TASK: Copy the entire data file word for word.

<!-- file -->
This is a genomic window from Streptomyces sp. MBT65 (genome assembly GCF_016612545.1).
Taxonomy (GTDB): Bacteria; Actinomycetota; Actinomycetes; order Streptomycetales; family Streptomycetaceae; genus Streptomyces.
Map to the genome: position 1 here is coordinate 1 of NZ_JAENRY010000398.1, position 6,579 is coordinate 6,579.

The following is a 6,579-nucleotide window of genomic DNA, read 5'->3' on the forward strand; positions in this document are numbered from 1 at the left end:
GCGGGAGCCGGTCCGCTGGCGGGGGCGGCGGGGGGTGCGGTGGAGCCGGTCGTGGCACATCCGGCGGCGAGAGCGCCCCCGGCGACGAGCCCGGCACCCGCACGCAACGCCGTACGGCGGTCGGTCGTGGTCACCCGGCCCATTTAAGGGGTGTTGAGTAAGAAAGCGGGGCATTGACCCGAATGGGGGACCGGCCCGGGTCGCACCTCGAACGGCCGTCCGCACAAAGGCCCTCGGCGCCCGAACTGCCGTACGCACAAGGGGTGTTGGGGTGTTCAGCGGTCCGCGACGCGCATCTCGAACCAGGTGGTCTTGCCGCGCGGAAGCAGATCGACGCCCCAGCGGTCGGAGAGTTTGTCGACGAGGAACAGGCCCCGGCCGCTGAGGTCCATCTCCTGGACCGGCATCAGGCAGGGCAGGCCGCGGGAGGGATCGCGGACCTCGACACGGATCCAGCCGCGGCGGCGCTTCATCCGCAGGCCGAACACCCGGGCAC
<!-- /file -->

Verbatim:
This is a genomic window from Streptomyces sp. MBT65 (genome assembly GCF_016612545.1).
Taxonomy (GTDB): Bacteria; Actinomycetota; Actinomycetes; order Streptomycetales; family Streptomycetaceae; genus Streptomyces.
Map to the genome: position 1 here is coordinate 1 of NZ_JAENRY010000398.1, position 6,579 is coordinate 6,579.

The following is a 6,579-nucleotide window of genomic DNA, read 5'->3' on the forward strand; positions in this document are numbered from 1 at the left end:
GCGGGAGCCGGTCCGCTGGCGGGGGCGGCGGGGGGTGCGGTGGAGCCGGTCGTGGCACATCCGGCGGCGAGAGCGCCCCCGGCGACGAGCCCGGCACCCGCACGCAACGCCGTACGGCGGTCGGTCGTGGTCACCCGGCCCATTTAAGGGGTGTTGAGTAAGAAAGCGGGGCATTGACCCGAATGGGGGACCGGCCCGGGTCGCACCTCGAACGGCCGTCCGCACAAAGGCCCTCGGCGCCCGAACTGCCGTACGCACAAGGGGTGTTGGGGTGTTCAGCGGTCCGCGACGCGCATCTCGAACCAGGTGGTCTTGCCGCGCGGAAGCAGATCGACGCCCCAGCGGTCGGAGAGTTTGTCGACGAGGAACAGGCCCCGGCCGCTGAGGTCCATCTCCTGGACCGGCATCAGGCAGGGCAGGCCGCGGGAGGGATCGCGGACCTCGACACGGATCCAGCCGCGGCGGCGCTTCATCCGCAGGCCGAACACCCGGGCAC